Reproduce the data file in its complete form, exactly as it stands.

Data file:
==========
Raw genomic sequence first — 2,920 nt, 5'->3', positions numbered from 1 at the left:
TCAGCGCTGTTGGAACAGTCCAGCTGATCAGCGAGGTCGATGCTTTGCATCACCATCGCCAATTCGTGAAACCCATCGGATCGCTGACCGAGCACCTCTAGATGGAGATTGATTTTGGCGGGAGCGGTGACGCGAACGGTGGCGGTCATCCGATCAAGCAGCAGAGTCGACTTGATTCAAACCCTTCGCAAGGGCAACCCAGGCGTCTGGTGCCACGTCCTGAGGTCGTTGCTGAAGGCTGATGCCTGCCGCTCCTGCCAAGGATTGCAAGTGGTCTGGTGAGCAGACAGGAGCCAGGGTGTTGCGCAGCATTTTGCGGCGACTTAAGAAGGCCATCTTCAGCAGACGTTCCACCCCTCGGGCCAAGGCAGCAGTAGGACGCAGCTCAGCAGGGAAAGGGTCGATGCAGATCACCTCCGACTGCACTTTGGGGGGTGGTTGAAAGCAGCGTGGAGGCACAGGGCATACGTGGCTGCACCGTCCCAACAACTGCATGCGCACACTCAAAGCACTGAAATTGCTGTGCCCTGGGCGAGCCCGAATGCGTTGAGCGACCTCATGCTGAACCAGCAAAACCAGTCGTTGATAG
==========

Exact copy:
Raw genomic sequence first — 2,920 nt, 5'->3', positions numbered from 1 at the left:
TCAGCGCTGTTGGAACAGTCCAGCTGATCAGCGAGGTCGATGCTTTGCATCACCATCGCCAATTCGTGAAACCCATCGGATCGCTGACCGAGCACCTCTAGATGGAGATTGATTTTGGCGGGAGCGGTGACGCGAACGGTGGCGGTCATCCGATCAAGCAGCAGAGTCGACTTGATTCAAACCCTTCGCAAGGGCAACCCAGGCGTCTGGTGCCACGTCCTGAGGTCGTTGCTGAAGGCTGATGCCTGCCGCTCCTGCCAAGGATTGCAAGTGGTCTGGTGAGCAGACAGGAGCCAGGGTGTTGCGCAGCATTTTGCGGCGACTTAAGAAGGCCATCTTCAGCAGACGTTCCACCCCTCGGGCCAAGGCAGCAGTAGGACGCAGCTCAGCAGGGAAAGGGTCGATGCAGATCACCTCCGACTGCACTTTGGGGGGTGGTTGAAAGCAGCGTGGAGGCACAGGGCATACGTGGCTGCACCGTCCCAACAACTGCATGCGCACACTCAAAGCACTGAAATTGCTGTGCCCTGGGCGAGCCCGAATGCGTTGAGCGACCTCATGCTGAACCAGCAAAACCAGTCGTTGATAG